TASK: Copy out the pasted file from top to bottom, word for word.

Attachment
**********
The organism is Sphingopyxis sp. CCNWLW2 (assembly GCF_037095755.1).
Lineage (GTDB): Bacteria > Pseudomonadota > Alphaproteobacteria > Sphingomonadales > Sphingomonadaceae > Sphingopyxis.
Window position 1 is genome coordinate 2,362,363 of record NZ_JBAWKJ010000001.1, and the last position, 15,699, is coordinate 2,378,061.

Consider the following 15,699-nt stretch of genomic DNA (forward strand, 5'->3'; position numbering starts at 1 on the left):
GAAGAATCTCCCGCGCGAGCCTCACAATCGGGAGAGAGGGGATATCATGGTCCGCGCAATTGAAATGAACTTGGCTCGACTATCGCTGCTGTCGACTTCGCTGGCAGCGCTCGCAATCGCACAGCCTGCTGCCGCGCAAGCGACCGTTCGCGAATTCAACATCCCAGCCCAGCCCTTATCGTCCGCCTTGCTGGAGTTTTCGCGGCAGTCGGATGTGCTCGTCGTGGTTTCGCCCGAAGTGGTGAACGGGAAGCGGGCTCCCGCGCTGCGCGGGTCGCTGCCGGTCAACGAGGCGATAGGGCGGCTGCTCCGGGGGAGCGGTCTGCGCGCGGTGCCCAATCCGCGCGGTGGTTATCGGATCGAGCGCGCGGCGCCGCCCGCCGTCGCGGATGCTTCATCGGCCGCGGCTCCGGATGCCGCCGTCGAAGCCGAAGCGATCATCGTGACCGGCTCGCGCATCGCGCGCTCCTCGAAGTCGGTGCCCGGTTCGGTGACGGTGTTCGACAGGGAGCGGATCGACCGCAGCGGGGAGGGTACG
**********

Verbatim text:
The organism is Sphingopyxis sp. CCNWLW2 (assembly GCF_037095755.1).
Lineage (GTDB): Bacteria > Pseudomonadota > Alphaproteobacteria > Sphingomonadales > Sphingomonadaceae > Sphingopyxis.
Window position 1 is genome coordinate 2,362,363 of record NZ_JBAWKJ010000001.1, and the last position, 15,699, is coordinate 2,378,061.

Consider the following 15,699-nt stretch of genomic DNA (forward strand, 5'->3'; position numbering starts at 1 on the left):
GAAGAATCTCCCGCGCGAGCCTCACAATCGGGAGAGAGGGGATATCATGGTCCGCGCAATTGAAATGAACTTGGCTCGACTATCGCTGCTGTCGACTTCGCTGGCAGCGCTCGCAATCGCACAGCCTGCTGCCGCGCAAGCGACCGTTCGCGAATTCAACATCCCAGCCCAGCCCTTATCGTCCGCCTTGCTGGAGTTTTCGCGGCAGTCGGATGTGCTCGTCGTGGTTTCGCCCGAAGTGGTGAACGGGAAGCGGGCTCCCGCGCTGCGCGGGTCGCTGCCGGTCAACGAGGCGATAGGGCGGCTGCTCCGGGGGAGCGGTCTGCGCGCGGTGCCCAATCCGCGCGGTGGTTATCGGATCGAGCGCGCGGCGCCGCCCGCCGTCGCGGATGCTTCATCGGCCGCGGCTCCGGATGCCGCCGTCGAAGCCGAAGCGATCATCGTGACCGGCTCGCGCATCGCGCGCTCCTCGAAGTCGGTGCCCGGTTCGGTGACGGTGTTCGACAGGGAGCGGATCGACCGCAGCGGGGAGGGTACG